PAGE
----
Canto III

In which we ride by the beach.

The Third leg of the trip was the one that I was excited for. Just a few miles biking along the beach, and enjoying the sun. For a couple hundred meters, it actually wasn’t that bad. Any why would it be bad? There were two lanes going each way, and the cars had ample space to go around us. Plus traffic was light. Having just ridden on a highway, we were all a little frazzled, so the calmer road was a welcome break.

two lanes next to Revere Beach

But it was a chance moment, in an otherwise uninterrupted harassment bonanza. The honking began, and our fear responses were potentiated by our previous highway experience. Stocky men yelled at us from trucks. Obese women honked from vans. Southeast asian men came within inches of our handlebars. The back and forth between me and the drivers was standard. Get on the sidewalk; fuck you. Move over; fuck you. You look like fags; fuck you. Only afterwards did I realize that my comebacks were lacking in variation. Whenever someone would yell at us, I could only yell the same two words back. They came out like a growl – a combination of hard breathing and unadulterated rage.

And then two lanes became one.

Riding became much worse and we gave up riding on the road like decent, hardworking, respectable cyclists. I acquiesced and we got on the sidewalk like so many teenagers and BU students. It was embarrassing. So fuck you Revere. There is a reason that your beachfront property is affordable. The reason is that your city is populated by animals in people suits. I suppose most people are picturing pigs or something in a person suit, because everything imagines a mammal when they hear animal.  Many mammals are capable of emotions and empathy, so this may not be the best comparison, but then again some of them eat their young. So, it would be best to imagine cannibalistic hamsters in human suits. I guess there would have to be like 100 hamsters in each human suit, but that just means more hamster babies for them to eat.

By the time this sidewalk ended, we didn’t have any choice, but to jump back into the shittiness. After all, we couldn’t give up. We are going to the beach and we are going to have. A. GOOD. TIME.

The fourth leg was a new jersey style strip, where chain restaurants are next to shitty dive bars and run down local businesses. It was barely noon, and there were bar flies standing outside, smoking cigarettes; already a drink or two in. We were in Lynn and I was wondering if that famous lyric was true. Were these boozers once different people from a different city? Did they come out the same way that they came in? Or is that a moot question? No one ever moves out of Lynn, or into Lynn, for that matter. They had the premature wrinkles that you see on people with hard lives.

We made it around the rotary with minimal honking. People still sped past us, and they still drove like assholes, but it was manageable. This was like cycling in Sullivan square, so it wasn’t so bad. Familiar, even.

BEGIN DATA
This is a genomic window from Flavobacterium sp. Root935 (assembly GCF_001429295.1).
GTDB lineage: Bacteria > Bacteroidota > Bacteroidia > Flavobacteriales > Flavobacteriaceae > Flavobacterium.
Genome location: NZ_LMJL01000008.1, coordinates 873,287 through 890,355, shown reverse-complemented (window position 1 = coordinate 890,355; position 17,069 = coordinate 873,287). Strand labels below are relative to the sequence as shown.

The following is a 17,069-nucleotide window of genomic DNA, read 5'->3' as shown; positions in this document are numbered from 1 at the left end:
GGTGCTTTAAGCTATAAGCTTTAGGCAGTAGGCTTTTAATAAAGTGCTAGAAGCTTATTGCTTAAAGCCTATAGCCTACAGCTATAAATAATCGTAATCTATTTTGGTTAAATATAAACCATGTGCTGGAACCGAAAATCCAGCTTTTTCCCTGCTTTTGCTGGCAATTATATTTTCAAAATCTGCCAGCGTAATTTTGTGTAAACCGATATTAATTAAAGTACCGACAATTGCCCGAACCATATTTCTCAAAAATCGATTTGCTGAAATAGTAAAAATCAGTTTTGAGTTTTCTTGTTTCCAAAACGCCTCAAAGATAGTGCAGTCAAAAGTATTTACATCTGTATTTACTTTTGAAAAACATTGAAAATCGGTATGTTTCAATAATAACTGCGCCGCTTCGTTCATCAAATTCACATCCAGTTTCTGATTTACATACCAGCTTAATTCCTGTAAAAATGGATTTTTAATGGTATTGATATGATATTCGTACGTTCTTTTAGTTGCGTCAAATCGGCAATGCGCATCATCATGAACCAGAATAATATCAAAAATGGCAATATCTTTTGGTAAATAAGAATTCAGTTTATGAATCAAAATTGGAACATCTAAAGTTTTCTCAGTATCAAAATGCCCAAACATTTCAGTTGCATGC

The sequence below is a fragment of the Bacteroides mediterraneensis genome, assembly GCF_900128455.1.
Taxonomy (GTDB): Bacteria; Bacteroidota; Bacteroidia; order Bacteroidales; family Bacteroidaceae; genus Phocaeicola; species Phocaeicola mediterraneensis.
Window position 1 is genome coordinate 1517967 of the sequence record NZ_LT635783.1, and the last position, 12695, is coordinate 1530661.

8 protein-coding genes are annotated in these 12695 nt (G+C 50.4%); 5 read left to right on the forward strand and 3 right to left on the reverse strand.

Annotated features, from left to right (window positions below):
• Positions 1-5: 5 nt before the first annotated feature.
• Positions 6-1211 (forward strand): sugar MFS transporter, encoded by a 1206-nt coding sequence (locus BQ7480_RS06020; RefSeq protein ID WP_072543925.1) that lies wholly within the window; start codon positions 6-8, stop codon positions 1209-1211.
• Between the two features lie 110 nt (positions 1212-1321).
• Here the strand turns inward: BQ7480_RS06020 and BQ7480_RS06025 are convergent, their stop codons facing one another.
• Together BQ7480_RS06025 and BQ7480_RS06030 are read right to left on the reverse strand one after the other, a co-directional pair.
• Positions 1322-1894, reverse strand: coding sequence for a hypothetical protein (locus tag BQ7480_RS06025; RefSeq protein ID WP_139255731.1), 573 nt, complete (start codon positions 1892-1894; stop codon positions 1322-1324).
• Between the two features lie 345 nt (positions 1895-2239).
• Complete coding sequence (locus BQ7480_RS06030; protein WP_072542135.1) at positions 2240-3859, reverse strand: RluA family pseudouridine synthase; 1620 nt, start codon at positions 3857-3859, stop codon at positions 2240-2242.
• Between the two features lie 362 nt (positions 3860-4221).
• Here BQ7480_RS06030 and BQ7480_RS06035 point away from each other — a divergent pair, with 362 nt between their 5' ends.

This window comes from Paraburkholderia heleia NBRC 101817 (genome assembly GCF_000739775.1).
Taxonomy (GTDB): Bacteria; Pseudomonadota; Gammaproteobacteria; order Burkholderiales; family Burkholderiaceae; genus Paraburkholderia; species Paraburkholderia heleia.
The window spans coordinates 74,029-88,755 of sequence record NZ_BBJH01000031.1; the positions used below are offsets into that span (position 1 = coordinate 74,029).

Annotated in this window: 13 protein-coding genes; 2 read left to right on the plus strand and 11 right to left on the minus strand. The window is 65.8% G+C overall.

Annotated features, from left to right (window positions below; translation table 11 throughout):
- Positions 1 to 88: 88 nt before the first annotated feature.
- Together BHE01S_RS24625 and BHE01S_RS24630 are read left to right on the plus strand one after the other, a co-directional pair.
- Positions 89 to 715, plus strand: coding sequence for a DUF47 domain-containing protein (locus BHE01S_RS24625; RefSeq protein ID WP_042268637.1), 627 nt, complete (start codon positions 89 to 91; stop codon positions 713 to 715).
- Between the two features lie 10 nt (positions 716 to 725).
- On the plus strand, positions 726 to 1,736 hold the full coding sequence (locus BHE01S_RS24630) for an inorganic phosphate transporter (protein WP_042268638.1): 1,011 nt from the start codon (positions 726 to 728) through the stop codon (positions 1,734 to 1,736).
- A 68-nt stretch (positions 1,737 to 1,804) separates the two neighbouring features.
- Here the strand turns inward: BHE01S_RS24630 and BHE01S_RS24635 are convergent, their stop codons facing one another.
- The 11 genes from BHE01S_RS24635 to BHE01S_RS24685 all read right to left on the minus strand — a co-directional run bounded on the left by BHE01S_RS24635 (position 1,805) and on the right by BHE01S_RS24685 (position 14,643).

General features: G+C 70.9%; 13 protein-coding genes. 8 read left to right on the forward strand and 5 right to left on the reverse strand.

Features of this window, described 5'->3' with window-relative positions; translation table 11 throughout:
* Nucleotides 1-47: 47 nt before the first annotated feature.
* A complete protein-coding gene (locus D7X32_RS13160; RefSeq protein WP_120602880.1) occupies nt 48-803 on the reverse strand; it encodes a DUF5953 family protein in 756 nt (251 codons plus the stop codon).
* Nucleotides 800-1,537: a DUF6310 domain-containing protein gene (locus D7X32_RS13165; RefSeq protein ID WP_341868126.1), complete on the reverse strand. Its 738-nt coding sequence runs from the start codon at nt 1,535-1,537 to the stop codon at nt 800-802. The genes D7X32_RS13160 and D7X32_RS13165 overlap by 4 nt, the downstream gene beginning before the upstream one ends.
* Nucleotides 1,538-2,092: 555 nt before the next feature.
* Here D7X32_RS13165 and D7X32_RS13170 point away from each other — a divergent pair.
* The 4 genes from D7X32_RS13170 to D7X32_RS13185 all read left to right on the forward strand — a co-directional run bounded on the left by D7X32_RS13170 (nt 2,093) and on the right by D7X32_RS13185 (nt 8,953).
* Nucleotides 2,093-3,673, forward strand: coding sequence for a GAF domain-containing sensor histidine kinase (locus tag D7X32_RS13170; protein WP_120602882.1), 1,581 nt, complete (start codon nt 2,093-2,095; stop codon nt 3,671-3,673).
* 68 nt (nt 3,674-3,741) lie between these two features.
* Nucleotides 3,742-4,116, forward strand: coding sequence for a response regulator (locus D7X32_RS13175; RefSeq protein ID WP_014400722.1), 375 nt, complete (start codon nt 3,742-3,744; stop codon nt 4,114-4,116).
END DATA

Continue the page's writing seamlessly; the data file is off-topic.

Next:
The fifth leg consisted of the isthmus, which connects Nahant to Lynn. Nahant is supposed to be the beginning of the wealthy north shore, and the end of the city of sin, so we were excited. Assuming that cycling opinions divide roughly by education and SES, we should be home free. The land bridge had two lanes, but no bike lane or sidewalk. Drivers could pass us with ease, if they wanted to.

I apologize if this was predictable, but the drivers didn’t want just pass us with ease.

The would drive up behind us and tell us to get on the sidewalk (there was none) or the bike lane (there was none). I should qualify this by saying that there were patches of side walk, and an occasional shoulder. None consistent enough to ride on.

One guy swerved toward us in an attempt to push us to the right. I memorized his license plate number. I didn’t know why, but I did. One guy yelled at us for a while, and explained that he was a biker (yeah right) and told us to “get to the side” wherever that was. Before I could explain he sped off, I managed to memorize  his 4 digits of his license plate number. If I saw his car, my plan was to let the air out of his tires.

One guys revved his engine and came up behind us, as if he was waiting for us to scatter like a school of fish. Then he abruptly changed lanes and passed us. Bastard.

I want to be clear, none of these were isolated incidents. We were completely law abiding in every way, and people just treated us like dirt. This post has gotten too long. I’ll have to detail the return trip in the fourth edition.

2 Responses to “Canto III”

  1. September 20th, 2010 | 3:30 am

    […] drivers understand that cyclists have a right to the road don’t know what to do other than get really angry at you for being “in the way”, especially when taking the lane on a hig…: But it was a chance moment, in an otherwise uninterrupted harassment bonanza. The honking began, […]

  2. William Furr
    January 26th, 2012 | 5:16 pm

    Just amazing. Thanks for the write-up. I have often wondered about cycling the isthmus to Nahant. It looks really interesting on a map. Thanks for being brave enough to try it and let us know what a hellscape it really is.

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